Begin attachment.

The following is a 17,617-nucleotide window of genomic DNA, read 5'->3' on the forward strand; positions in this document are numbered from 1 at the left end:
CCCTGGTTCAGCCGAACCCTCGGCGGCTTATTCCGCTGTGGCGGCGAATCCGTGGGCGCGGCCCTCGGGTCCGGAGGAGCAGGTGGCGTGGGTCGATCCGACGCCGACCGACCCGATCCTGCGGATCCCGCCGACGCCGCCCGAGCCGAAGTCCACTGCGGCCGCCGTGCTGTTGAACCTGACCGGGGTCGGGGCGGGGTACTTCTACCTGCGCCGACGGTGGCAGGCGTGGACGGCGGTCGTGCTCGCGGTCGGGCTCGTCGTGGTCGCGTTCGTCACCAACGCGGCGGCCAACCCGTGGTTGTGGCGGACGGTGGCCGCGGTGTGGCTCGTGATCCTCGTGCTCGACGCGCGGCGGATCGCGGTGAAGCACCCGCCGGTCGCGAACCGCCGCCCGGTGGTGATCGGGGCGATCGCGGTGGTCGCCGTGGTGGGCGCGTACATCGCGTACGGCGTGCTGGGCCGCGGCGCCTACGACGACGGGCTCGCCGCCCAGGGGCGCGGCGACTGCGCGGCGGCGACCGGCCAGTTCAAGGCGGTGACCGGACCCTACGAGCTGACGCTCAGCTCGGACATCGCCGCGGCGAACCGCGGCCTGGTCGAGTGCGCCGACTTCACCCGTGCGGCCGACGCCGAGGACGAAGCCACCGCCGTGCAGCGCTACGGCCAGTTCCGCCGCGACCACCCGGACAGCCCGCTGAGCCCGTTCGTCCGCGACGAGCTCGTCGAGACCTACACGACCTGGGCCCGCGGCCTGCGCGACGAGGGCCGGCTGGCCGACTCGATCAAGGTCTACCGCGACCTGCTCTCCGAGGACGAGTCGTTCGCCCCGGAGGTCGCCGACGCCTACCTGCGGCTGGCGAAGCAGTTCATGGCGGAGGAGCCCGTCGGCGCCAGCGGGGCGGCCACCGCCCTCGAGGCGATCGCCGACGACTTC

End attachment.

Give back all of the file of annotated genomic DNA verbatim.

The following is a 17,617-nucleotide window of genomic DNA, read 5'->3' on the forward strand; positions in this document are numbered from 1 at the left end:
CCCTGGTTCAGCCGAACCCTCGGCGGCTTATTCCGCTGTGGCGGCGAATCCGTGGGCGCGGCCCTCGGGTCCGGAGGAGCAGGTGGCGTGGGTCGATCCGACGCCGACCGACCCGATCCTGCGGATCCCGCCGACGCCGCCCGAGCCGAAGTCCACTGCGGCCGCCGTGCTGTTGAACCTGACCGGGGTCGGGGCGGGGTACTTCTACCTGCGCCGACGGTGGCAGGCGTGGACGGCGGTCGTGCTCGCGGTCGGGCTCGTCGTGGTCGCGTTCGTCACCAACGCGGCGGCCAACCCGTGGTTGTGGCGGACGGTGGCCGCGGTGTGGCTCGTGATCCTCGTGCTCGACGCGCGGCGGATCGCGGTGAAGCACCCGCCGGTCGCGAACCGCCGCCCGGTGGTGATCGGGGCGATCGCGGTGGTCGCCGTGGTGGGCGCGTACATCGCGTACGGCGTGCTGGGCCGCGGCGCCTACGACGACGGGCTCGCCGCCCAGGGGCGCGGCGACTGCGCGGCGGCGACCGGCCAGTTCAAGGCGGTGACCGGACCCTACGAGCTGACGCTCAGCTCGGACATCGCCGCGGCGAACCGCGGCCTGGTCGAGTGCGCCGACTTCACCCGTGCGGCCGACGCCGAGGACGAAGCCACCGCCGTGCAGCGCTACGGCCAGTTCCGCCGCGACCACCCGGACAGCCCGCTGAGCCCGTTCGTCCGCGACGAGCTCGTCGAGACCTACACGACCTGGGCCCGCGGCCTGCGCGACGAGGGCCGGCTGGCCGACTCGATCAAGGTCTACCGCGACCTGCTCTCCGAGGACGAGTCGTTCGCCCCGGAGGTCGCCGACGCCTACCTGCGGCTGGCGAAGCAGTTCATGGCGGAGGAGCCCGTCGGCGCCAGCGGGGCGGCCACCGCCCTCGAGGCGATCGCCGACGACTTC